Beneficial effects of exercise training on physical performance in patients with vasospastic angina

Jun Sugisawa, Yasuharu Matsumoto, Masashi Takeuchi, Akira Suda, Satoshi Tsuchiya, Kazuma Ohyama, Kensuke Nishimiya, Mina Akizuki, Koichi Sato, Shoko Ohura, Hideki Ota, Shohei Ikeda, Tomohiko Shindo, Yoku Kikuchi, Kiyotaka Hao, Takashi Shiroto, Jun Takahashi, Satoshi Miyata, Yasuhiko Sakata, Kei TakaseMasahiro Kohzuki, Hiroaki Shimokawa

Research output: Contribution to journalArticlepeer-review

1 Citation (Scopus)


Aims: In vasospastic angina (VSA), coronary vasomotion abnormalities could develop not only in epicardial coronary arteries but also in coronary microvessels, where calcium channel blockers (CCBs) have limited efficacy. However, efficacy of exercise training for VSA remains to be elucidated. We thus aimed to examine whether vasodilator capacity of coronary microvessels is impaired in VSA patients, and if so, whether exercise exerts beneficial effects on the top of CCBs. Methods: We performed 2 clinical protocols. In the protocol 1, we measured myocardial blood flow (MBF) using adenosine-stress dynamic computed tomography perfusion (CTP) in 38 consecutive VSA patients and 17 non-VSA controls. In the protocol 2, we conducted randomized controlled trial, where 20 VSA patients were randomly assigned to either 3-month exercise training group (Exercise group) or Non-Exercise group (n= 10 each). Results: In the protocol 1, MBF on CTP was significantly decreased in the VSA group compared with the Non-VSA group (138 ± 6 vs 166 ± 10 ml/100 g/min, P = 0.02). In the protocol 2, exercise capacity was significantly increased in the Exercise group than in the Non-Exercise group (11.5 ± 0.5 to 15.4 ± 1.8 vs 12.6 ± 0.7 to 14.0 ± 0.8 ml/min/kg, P < 0.01). MBF was also significantly improved after 3 months only in the Exercise group (Exercise group, 145 ± 12 to 172 ± 8 ml/100 g/min, P < 0.04; Non-Exercise group, 143 ± 14 to 167 ± 8 ml/100 g/min, P = 0.11), although there were no significant between-group differences. Conclusions: These results provide the first evidence that, in VSA patients, exercise training on the top of CCBs treatment may be useful to improve physical performance, although its effect on MBF may be minimal.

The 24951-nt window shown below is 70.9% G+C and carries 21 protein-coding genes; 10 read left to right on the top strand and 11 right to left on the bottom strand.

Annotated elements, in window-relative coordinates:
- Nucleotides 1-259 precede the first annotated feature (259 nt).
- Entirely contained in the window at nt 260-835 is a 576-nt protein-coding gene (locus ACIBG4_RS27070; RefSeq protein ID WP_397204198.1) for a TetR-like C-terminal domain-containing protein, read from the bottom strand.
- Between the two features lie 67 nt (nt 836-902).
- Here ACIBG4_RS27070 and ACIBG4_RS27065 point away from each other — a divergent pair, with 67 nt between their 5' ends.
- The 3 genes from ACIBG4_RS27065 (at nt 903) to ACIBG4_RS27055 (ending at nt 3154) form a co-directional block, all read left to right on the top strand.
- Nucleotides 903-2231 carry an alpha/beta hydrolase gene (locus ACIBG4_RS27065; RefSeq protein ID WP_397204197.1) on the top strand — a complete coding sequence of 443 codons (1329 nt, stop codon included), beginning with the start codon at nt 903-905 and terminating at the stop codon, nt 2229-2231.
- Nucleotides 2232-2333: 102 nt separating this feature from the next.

Original languageEnglish
Pages (from-to)14-21
Number of pages8
JournalInternational Journal of Cardiology
Publication statusPublished - 2021 Apr 1
Externally publishedYes


  • CT perfusion
  • Coronary vasospasm
  • Exercise capacity
  • Exercise training
  • Microvascular angina

ASJC Scopus subject areas

  • Cardiology and Cardiovascular Medicine

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